Recently, I’ve found the great online education platform Coursera.org that partners with top universities and organizations in the world to offer courses online for anyone to take, for free. Browsing the Music category of their course offers, two online courses by the well-reputed Berklee College of Music jumped off the page, and I immediately enrolled in the 5-week Introduction to Improvisation course hosted by the great vibes player Gary Burton. According to his website 39,000 other people had the same idea. Read more
Long time, no post … hope to change that from now on!
When it comes to funk and its realization on the piano, I’m pretty much of a rookie. Good thing that there are helpful and capable musicians out there who take the time to create comprehensive tutorials meticulously dissecting the building blocks of a funky groove. Jonathon Wilson at GrooveWindow is the man I’m talking about: He created a great resource for aspiring funk pianists on the web and even provides backing tracks, MIDI files and sheet music for his various grooves and licks that he discusses on the site. Read more
Jazz Advice is one of those few jazz websites I stop by several times a week, and I can hardly remember a visit when I didn’t find fresh content, let alone the wealth of articles that has already ammassed in the archives.
Today’s essay on Dealing With Frustration In Practicing Jazz Improvisation really strikes a chord with me (pun so intended!). All too often I catch myself playing along a rendered Band-in-a-Box accompaniment over and over again, hoping that this time I won’t get stuck at a specific passage or that sudden inspiration will hit me enabling me to cope with a particularly difficult (frequently equalling “under-rehearsed”) progression.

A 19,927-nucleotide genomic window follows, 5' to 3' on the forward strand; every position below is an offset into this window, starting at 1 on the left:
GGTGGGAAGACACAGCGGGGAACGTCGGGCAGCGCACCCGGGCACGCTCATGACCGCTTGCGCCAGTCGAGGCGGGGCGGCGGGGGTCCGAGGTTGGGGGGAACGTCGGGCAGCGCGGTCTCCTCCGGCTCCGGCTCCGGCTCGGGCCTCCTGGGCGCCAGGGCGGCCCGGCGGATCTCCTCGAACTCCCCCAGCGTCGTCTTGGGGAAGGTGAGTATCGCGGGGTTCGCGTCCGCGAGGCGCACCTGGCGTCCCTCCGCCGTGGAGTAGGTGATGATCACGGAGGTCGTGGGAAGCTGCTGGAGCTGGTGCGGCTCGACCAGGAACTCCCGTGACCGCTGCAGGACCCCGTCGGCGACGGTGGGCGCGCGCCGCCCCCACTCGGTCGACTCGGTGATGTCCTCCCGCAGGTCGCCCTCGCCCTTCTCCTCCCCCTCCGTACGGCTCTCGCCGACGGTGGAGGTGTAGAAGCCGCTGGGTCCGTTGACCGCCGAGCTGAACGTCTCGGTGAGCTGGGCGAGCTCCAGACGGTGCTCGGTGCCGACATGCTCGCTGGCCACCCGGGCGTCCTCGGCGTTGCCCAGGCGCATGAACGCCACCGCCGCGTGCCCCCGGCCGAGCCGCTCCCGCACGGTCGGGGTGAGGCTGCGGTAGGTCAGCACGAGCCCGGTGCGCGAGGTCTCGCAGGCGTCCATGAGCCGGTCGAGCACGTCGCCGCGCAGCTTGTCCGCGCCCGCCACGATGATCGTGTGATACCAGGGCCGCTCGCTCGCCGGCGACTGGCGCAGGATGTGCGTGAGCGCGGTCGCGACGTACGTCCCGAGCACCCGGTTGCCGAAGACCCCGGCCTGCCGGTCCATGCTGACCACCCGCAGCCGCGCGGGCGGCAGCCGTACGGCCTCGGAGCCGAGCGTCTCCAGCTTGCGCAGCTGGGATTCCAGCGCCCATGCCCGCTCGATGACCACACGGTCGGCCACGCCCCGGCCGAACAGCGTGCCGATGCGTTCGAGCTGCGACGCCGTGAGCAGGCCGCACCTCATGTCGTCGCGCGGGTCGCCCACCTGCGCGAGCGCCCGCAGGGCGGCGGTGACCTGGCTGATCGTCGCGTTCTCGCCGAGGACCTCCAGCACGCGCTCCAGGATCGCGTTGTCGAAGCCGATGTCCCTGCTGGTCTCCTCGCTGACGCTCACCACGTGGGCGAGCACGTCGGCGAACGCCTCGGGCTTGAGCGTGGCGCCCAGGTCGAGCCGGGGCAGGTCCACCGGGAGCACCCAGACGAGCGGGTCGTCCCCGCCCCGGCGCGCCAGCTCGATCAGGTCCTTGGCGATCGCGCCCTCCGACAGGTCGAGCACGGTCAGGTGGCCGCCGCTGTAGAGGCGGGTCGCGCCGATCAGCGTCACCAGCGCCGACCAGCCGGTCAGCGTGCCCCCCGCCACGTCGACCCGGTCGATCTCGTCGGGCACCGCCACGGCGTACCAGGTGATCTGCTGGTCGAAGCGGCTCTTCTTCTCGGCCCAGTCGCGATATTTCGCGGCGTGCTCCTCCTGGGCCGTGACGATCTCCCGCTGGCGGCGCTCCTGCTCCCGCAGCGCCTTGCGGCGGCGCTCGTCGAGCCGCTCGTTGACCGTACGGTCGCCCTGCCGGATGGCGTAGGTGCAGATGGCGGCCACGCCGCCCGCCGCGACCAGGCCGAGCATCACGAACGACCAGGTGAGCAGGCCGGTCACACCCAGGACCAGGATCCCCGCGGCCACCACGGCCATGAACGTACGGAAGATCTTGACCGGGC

In this post I’d like to share with you some, if not all, of the software and tools I use on a regular basis and which I have come to consider indispensable in my jazz studies in general and in my practice routine in particular.
This list is by no means exhaustive and will most likely be updated from time to time.
- Karajan (http://www.karajan-eartrainer.com/en/): This iPhone app (also available for iPad) is a neat tool for ear training on-the-go and especially useful for learning and practicing intervals and scales (from traditional Western modes to scales relevant in jazz like altered, whole-half diminished or lydian dominant, it’s got them all!). Check out the free demo
- EarMaster 5 (http://www.earmaster.com): This comprehensive ear training software (available for PC and Mac) features over 650 progressive lessons covering all levels from absolute beginner to advanced musician. The best part is that it comes with a set of lessons specifically designed for the jazz idiom. Great tool to practice identifying, transcribing and playing intervals, chords, harmonic progressions, scales, modes, rhythms and melodies! Supports MIDI and microphone input.
My name is Johannes Pohl. Originally, I’m a classically trained piano player, but since 2010 I’ve been studying jazz as part of an evening training program at the Neue Jazzschool München e.V., majoring in jazz piano and minoring in electric bass.
I haven’t set up this blog to showcase my playing. Primarily, I’d like to use it to track my progress and keep me on my toes, to get in touch and talk shop with other (aspiring) jazz pianists around the world and to share useful practice tips or web resources.
Some weeks ago, Peter Martin – known for his free 2 Minute Jazz Piano clips – launched a website offering online Jazz Piano Lessons. Of course, I jumped at the chance of learning from this great musician.
As part of an ongoing challenge in the forums to select and learn a new tune every month, practice it thoroughly and then post a recording for the other members to comment on, I’ve posted the (first) rendition below of this month’s pick, “Triste” by Antônio Carlos Jobim.